de.mpg.escidoc.pubman.appbase.FacesBean
English
 
Help Guide Disclaimer Contact us Login
  Advanced SearchBrowse

Item

ITEM ACTIONSEXPORT

Released

Poster

Temporo-nasal asymmetry in multisensory integration mediated by the superior colliculus

MPS-Authors
http://pubman.mpdl.mpg.de/cone/persons/resource/persons84049

Leo,  F
Research Group Cognitive Neuroimaging, Max Planck Institute for Biological Cybernetics, Max Planck Society;

Locator
There are no locators available
Fulltext (public)
There are no public fulltexts available
Supplementary Material (public)
There is no public supplementary material available
Citation

Leo, F., Bertini, C., & Làdavas, E. (2008). Temporo-nasal asymmetry in multisensory integration mediated by the superior colliculus. Poster presented at 9th International Multisensory Research Forum (IMRF 2008), Hamburg, Germany.


Cite as: http://hdl.handle.net/11858/00-001M-0000-0013-C88D-9
Abstract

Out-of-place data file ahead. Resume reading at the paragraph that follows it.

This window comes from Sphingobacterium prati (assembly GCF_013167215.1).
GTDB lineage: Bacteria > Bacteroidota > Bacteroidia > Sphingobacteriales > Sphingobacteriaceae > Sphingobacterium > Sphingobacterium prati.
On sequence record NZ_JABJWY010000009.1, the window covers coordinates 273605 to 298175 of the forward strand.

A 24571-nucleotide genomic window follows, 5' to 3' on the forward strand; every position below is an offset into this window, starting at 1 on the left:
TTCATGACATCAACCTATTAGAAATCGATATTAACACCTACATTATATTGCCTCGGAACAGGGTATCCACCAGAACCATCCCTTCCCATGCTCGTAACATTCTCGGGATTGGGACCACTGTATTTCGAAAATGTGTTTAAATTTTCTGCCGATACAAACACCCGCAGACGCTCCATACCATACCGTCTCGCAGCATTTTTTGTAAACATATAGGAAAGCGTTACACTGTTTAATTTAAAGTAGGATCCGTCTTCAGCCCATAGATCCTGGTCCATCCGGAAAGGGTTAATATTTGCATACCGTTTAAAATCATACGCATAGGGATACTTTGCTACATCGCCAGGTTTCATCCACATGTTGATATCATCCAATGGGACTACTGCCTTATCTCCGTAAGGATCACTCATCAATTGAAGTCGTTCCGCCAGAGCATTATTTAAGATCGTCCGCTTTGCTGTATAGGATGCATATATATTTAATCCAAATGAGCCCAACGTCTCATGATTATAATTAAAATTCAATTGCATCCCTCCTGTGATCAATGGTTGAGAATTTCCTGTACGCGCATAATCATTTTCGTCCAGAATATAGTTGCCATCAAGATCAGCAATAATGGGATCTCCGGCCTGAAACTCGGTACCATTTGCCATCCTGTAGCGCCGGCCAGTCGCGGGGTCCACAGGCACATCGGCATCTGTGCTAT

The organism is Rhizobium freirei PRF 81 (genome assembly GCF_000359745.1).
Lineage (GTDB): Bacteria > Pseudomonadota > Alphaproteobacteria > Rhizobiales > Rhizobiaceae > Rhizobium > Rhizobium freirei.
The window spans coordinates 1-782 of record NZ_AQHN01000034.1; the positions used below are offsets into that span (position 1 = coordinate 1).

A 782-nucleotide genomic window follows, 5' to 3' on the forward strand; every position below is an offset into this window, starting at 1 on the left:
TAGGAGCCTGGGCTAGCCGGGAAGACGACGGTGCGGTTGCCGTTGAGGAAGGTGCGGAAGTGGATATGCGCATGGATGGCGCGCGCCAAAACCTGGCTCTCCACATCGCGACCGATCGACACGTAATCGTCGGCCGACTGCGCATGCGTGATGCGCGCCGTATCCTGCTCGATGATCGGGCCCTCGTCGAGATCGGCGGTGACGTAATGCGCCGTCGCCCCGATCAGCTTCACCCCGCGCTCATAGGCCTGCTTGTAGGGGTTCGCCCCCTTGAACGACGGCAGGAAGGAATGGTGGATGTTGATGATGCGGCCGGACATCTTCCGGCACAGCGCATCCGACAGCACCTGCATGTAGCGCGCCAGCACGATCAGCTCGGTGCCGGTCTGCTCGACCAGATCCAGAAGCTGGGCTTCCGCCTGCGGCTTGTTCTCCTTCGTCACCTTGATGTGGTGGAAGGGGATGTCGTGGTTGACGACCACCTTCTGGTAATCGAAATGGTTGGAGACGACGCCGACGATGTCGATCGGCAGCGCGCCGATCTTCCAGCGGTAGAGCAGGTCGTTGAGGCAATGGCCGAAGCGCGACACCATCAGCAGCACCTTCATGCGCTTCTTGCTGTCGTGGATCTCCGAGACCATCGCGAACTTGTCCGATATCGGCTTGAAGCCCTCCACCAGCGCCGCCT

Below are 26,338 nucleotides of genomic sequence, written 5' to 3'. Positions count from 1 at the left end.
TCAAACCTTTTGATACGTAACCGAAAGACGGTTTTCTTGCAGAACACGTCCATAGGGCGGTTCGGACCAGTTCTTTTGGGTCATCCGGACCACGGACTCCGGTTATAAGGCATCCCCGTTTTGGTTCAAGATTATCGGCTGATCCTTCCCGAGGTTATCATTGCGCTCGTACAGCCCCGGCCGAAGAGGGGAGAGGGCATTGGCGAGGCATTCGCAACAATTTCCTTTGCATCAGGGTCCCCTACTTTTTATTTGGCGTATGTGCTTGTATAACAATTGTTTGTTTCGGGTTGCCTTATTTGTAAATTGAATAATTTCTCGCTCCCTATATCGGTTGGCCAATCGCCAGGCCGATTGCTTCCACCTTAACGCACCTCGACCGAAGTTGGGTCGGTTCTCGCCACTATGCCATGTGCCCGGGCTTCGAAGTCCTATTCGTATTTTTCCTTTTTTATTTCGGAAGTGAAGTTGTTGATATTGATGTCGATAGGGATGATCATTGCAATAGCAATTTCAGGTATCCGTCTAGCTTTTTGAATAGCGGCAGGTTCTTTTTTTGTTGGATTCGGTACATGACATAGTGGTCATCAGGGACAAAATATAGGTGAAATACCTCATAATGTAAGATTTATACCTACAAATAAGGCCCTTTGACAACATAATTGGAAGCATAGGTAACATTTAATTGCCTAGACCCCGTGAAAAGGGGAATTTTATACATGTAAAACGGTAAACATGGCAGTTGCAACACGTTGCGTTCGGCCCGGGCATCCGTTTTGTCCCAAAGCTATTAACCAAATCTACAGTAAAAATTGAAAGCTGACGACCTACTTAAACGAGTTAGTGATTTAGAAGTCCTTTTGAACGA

Temporo-nasal asymmetry in visual responses have been attributed to the anatomical asymmetry of fibres projecting to the Superior Colliculus (SC), even though this attribution is debated. The present study investigates temporo-nasal asymmetry in multisensory integration, and, by exploiting the absence of S-cone input to the SC, measures a behavioural response dependent strictly on the activity of the SC itself. We used a redundant signal paradigm for simple reaction times, with visual stimuli (red or purple) presented in either the temporal or the nasal hemifield. Participants responded quicker to concurrent audiovisual stimuli than to either an auditory or a visual stimulus alone, a phenomenon known as Redundant Target Effect (RTE). The nature of this effect was dependent on the colour of the visual stimuli, suggesting its modulation by collicular circuits. When spatially coincident audiovisual stimuli were visible to the SC (red stimuli), the RTE depended on a neural co-activation mechanism, suggesting an integration of multisensory information. When using stimuli invisible to the SC (purple stimuli), the RTE depended only on a simple statistical facilitation effect, in which the two sensory stimuli were processed by independent channels. Finally, we demonstrate that the multisensory integration effect was stronger for stimuli presented to the temporal than to the nasal hemifield.